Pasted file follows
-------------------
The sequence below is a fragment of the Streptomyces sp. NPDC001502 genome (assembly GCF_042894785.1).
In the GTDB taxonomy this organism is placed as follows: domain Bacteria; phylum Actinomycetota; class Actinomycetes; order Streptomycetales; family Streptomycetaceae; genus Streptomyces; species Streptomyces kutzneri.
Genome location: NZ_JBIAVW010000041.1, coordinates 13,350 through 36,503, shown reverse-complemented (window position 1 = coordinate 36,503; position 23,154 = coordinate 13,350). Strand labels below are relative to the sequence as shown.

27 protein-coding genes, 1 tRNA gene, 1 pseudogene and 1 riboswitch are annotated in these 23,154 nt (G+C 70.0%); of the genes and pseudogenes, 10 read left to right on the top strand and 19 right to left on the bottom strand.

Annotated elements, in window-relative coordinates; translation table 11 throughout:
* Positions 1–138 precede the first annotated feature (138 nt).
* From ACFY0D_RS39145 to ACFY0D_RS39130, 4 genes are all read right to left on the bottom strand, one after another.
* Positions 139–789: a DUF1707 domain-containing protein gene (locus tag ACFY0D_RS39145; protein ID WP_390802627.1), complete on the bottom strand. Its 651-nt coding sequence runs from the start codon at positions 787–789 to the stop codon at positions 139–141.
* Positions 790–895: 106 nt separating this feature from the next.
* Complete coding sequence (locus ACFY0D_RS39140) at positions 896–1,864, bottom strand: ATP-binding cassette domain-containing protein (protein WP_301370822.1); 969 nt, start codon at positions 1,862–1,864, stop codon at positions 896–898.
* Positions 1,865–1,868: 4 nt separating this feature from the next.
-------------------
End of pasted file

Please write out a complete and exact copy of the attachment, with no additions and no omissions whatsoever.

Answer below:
The sequence below is a fragment of the Streptomyces sp. NPDC001502 genome (assembly GCF_042894785.1).
In the GTDB taxonomy this organism is placed as follows: domain Bacteria; phylum Actinomycetota; class Actinomycetes; order Streptomycetales; family Streptomycetaceae; genus Streptomyces; species Streptomyces kutzneri.
Genome location: NZ_JBIAVW010000041.1, coordinates 13,350 through 36,503, shown reverse-complemented (window position 1 = coordinate 36,503; position 23,154 = coordinate 13,350). Strand labels below are relative to the sequence as shown.

27 protein-coding genes, 1 tRNA gene, 1 pseudogene and 1 riboswitch are annotated in these 23,154 nt (G+C 70.0%); of the genes and pseudogenes, 10 read left to right on the top strand and 19 right to left on the bottom strand.

Annotated elements, in window-relative coordinates; translation table 11 throughout:
* Positions 1–138 precede the first annotated feature (138 nt).
* From ACFY0D_RS39145 to ACFY0D_RS39130, 4 genes are all read right to left on the bottom strand, one after another.
* Positions 139–789: a DUF1707 domain-containing protein gene (locus tag ACFY0D_RS39145; protein ID WP_390802627.1), complete on the bottom strand. Its 651-nt coding sequence runs from the start codon at positions 787–789 to the stop codon at positions 139–141.
* Positions 790–895: 106 nt separating this feature from the next.
* Complete coding sequence (locus ACFY0D_RS39140) at positions 896–1,864, bottom strand: ATP-binding cassette domain-containing protein (protein WP_301370822.1); 969 nt, start codon at positions 1,862–1,864, stop codon at positions 896–898.
* Positions 1,865–1,868: 4 nt separating this feature from the next.